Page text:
Why I Abandoned the Haifan Bahá'í Faith
By Dale Husband
Dale Husband was born in Fort Worth, Texas, on May 8, 1969 and grew up in Haltom City, Texas. Originally a Protestant Christian, he has since taken a long spiritual journey through both Unitarian Universalism and the Bahá'í Faith and firmly supports the former. He now considers himself an agnostic and an "Honorable Skeptic", rejecting all dogmas and favoring reason and empiricism. He graduated from Tarrant County College in 2000 with a degree in science and currently works for Amazon. He is single with no children, but his love for all humanity motivates him every day.
My Spiritual Journeys
Over the years of my life, I have professed several religious positions:
1.From birth to age 15: Christianity, no church affiliation, being taught religion by my Baptist mother.
2.From age 15 to age 20: Evangelical Christianity, Southern Baptist church affiliation. I converted as a college student after deciding that most of the claims of Christianity were lies.
3.From age 20 to age 27: Agnostic humanist, with Unitarian Universalist (UU) church affiliation. From age 27 to age 35: Bahá'í Faith, loyal to the Universal House of Justice based in Haifa, Israel. I joined it after deciding that the UUs were “empty” and that a religion with substance would be more useful.
4.From age 35 to present: Agnostic humanist and UU once more Freed from Bahá'í prejudices, I reverted to what I now consider to be my true self: Willing to learn from religious traditions without being bound by anything dogmatic. In 2005, to reconcile my spiritual side with my skeptical side, I invented my philosophy of Honorable Skepticism which has guided me ever since.
From 1995 to 2004, I was a member of a religion known as the Bahá'í Faith. This religion teaches that God is called by various names but is still the same all over the world, that all religions teach the same basic message, and that humanity is actually one race and is destined to unite under the banner of the Bahá'í Faith in a new age of peace and unity!
I was eager to see and to achieve the highest goodness in my life and in the world, so this was a Godsend to me! I embraced the faith after attending firesides about it in Bedford, Texas and became an active teacher of it, even attempting to convert others to it. I had been a Christian, specifically a Southern Baptist, in my teens, but had become disgusted with Christianity and left that faith in my early 20s because I saw the errors, contradictions, and failures of it. The Bahá'í Faith explained that away by claiming that while Jesus was indeed a Messenger (or Manifestation) of God, His faith had become corrupted over time and thus most Christians were not truly following him, but the doctrines of men. In joining the Bahá'í community, I thought I was seeing what the early Christians in the Roman Empire were like, except that unlike them the Bahá'ís would not split into competing sects and engage in wars against each other. If only everyone in the world became Bahá'í, I was told, we would be at peace and prosperity forever.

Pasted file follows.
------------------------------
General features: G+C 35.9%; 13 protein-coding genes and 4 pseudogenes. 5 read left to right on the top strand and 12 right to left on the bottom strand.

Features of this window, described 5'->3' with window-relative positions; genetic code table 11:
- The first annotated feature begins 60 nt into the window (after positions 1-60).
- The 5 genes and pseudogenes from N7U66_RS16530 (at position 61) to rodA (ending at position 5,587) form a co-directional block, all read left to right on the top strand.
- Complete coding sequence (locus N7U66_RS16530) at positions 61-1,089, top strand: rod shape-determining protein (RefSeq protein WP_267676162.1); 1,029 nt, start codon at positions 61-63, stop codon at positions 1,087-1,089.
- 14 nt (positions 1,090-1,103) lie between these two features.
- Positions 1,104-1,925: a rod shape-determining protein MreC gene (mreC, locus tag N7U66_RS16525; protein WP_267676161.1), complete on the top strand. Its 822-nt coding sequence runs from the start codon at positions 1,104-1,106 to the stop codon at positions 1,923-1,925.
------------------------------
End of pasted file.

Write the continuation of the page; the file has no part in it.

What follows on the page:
What a wonderful vision! But human nature will NEVER allow for it! The reason is that the leadership of the Bahá'í Faith, from its founder, Baha’u’llah, to the Universal House of Justice today, claims to be infallible because it is guided by God. Yet we know that Baha’u’llah, his son Abdu’l-Baha, Abdu’l-Baha’s grandson Shoghi Effendi (the Guardian of the Faith), and the members of the Universal House of Justice were/are all HUMAN BEINGS. What evidence do we have that ANY of them are infallible? NONE! And if you cannot question the will of a leadership, what do you in fact have? Tyranny! And what does tyranny always lead to, according to history? Corruption and injustice ! And that, in turn,results in the system breaking down over time. Indeed, the very idea that any human being, human run institution, or human product is infallible is nonsense. It is the most dangerous idea in the world!
Also, I finally began to see that the Bahá'í Faith also has errors, contradictions, and failures of its own, despite being less than 200 years old. It was my coming to understand this that finally led me to leave the Faith with a heavy heart. The hypocrisies of the Bahá'í Faith's own dogmas can be summed up as follows:
1. State that religion no longer needs clergy ... and replace them with leaders that are as authoritarian as the Medieval clergies ever was.
2. Claim that men and women should be equal ... but then deny women membership in the all-powerful leadership council of the religion.
3. Condemn as heretics those who believe in your religion but dare to challenge the claims of your religion’s current leadership, while at the same time claiming to welcome as friends the followers of other religions.
4. Claim there is harmony between science and religion, but also claim that anything your leaders say is absolutely true, even if on topics science is expected to address.
Then there are the scandals I discovered which really disturbed me, even after I had left the Faith.
1. The Violation of Abdu’l-Baha – Baha’u’llah in the The Kitáb-i-Ahd, or Book of the Covenant (his Will and Testament) appointed Abdu’l-Baha as his successor, but also started that Abdu’l-Baha’s younger brother Mirza Muhammad Ali should be his immediate successor. Abdu’l-Baha disobeyed this commandment by depriving Muhammad Ali of any rank, and replacing him as successor with his grandson, Shoghi Effendi, in his own Will and Testament.